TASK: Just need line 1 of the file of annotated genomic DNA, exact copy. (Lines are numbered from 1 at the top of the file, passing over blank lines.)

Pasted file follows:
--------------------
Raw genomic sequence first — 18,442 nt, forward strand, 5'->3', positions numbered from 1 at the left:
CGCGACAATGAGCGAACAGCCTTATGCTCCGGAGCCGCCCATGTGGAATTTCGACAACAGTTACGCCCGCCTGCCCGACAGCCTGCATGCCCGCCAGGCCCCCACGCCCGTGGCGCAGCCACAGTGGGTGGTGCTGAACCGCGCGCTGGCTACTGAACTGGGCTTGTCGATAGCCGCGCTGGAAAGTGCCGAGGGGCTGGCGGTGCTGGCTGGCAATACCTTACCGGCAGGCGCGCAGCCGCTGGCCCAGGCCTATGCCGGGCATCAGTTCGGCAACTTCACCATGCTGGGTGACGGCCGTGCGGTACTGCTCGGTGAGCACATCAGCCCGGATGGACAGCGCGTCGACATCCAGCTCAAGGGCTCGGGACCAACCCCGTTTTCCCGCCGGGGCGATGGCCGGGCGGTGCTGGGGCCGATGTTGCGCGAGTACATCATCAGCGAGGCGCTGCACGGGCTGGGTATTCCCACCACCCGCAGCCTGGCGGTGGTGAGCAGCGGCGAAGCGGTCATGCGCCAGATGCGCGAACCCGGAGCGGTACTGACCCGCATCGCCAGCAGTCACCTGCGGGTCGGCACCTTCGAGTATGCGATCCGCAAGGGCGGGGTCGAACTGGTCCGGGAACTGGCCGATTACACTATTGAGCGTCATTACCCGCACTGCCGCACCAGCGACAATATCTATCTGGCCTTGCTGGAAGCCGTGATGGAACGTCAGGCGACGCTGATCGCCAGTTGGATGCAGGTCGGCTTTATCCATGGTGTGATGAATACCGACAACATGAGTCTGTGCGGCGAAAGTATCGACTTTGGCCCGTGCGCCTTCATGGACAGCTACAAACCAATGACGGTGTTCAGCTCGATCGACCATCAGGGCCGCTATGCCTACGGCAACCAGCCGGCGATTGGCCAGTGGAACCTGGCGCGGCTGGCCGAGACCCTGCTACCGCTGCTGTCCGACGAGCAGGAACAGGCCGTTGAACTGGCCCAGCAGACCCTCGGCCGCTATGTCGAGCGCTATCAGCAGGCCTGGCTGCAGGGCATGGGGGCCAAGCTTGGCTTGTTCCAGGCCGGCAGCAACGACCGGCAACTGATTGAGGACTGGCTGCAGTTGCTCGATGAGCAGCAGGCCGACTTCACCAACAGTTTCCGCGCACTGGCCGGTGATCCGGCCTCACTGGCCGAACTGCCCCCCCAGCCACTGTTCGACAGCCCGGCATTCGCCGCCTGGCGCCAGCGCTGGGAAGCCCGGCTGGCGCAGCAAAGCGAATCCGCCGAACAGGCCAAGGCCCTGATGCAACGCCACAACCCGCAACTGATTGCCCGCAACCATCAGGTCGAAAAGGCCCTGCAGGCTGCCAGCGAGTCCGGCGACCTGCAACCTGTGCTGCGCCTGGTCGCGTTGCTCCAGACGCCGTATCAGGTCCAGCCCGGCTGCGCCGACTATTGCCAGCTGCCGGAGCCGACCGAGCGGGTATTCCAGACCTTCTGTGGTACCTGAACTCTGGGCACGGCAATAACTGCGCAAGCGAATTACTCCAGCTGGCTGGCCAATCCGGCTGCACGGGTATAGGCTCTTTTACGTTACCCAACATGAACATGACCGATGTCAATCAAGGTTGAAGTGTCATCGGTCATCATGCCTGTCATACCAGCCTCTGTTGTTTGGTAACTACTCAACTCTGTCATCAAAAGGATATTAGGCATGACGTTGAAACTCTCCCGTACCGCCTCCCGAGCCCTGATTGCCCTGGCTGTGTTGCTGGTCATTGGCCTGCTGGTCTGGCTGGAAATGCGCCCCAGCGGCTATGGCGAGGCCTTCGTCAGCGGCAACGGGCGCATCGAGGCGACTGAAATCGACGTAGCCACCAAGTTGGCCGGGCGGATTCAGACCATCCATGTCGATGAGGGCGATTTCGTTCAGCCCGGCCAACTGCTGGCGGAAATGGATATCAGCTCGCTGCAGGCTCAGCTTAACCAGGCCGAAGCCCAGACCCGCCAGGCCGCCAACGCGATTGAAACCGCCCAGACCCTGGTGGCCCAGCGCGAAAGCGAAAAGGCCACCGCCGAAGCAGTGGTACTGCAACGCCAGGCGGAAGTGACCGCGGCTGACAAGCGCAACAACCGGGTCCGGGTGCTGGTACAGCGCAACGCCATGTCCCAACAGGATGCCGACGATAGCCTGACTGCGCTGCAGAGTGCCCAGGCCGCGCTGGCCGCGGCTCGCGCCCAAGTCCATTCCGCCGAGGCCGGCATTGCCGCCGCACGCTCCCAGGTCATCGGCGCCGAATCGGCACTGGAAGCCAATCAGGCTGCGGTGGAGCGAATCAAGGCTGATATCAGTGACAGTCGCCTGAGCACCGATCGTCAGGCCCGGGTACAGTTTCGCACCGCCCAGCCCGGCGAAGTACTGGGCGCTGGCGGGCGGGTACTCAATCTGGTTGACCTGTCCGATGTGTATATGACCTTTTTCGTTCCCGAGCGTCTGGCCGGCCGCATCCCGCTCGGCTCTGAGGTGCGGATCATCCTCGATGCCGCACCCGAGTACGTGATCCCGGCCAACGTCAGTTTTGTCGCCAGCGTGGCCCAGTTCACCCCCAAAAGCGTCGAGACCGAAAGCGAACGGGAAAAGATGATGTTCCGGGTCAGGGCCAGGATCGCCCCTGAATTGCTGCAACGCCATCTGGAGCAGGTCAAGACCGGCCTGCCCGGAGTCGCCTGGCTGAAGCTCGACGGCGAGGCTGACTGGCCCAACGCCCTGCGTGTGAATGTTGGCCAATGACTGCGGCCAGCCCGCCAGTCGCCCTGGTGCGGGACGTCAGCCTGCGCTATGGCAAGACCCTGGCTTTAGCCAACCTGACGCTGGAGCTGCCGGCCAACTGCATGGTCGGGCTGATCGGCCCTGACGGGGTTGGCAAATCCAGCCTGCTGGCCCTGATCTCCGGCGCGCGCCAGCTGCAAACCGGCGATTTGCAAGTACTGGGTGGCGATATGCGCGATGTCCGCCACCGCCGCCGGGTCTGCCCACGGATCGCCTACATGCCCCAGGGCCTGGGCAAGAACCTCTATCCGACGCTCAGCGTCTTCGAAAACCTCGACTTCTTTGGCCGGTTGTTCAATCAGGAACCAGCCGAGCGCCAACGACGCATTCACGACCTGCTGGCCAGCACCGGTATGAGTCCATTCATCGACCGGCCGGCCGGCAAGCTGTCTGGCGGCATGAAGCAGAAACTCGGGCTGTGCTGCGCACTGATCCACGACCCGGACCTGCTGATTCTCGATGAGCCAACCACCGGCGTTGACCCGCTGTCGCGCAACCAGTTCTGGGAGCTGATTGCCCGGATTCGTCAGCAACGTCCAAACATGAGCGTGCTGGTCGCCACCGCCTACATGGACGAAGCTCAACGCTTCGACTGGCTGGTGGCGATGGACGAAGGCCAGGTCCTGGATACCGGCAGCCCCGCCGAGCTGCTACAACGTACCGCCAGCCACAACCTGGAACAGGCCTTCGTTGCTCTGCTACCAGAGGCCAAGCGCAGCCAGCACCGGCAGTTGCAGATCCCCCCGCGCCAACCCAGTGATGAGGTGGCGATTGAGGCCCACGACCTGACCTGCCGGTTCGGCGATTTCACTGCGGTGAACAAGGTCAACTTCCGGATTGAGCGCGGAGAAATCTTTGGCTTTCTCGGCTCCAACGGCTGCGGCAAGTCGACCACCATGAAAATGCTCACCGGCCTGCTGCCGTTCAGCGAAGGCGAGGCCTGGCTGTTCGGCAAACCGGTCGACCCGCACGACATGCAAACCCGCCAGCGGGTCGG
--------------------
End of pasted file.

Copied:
Raw genomic sequence first — 18,442 nt, forward strand, 5'->3', positions numbered from 1 at the left: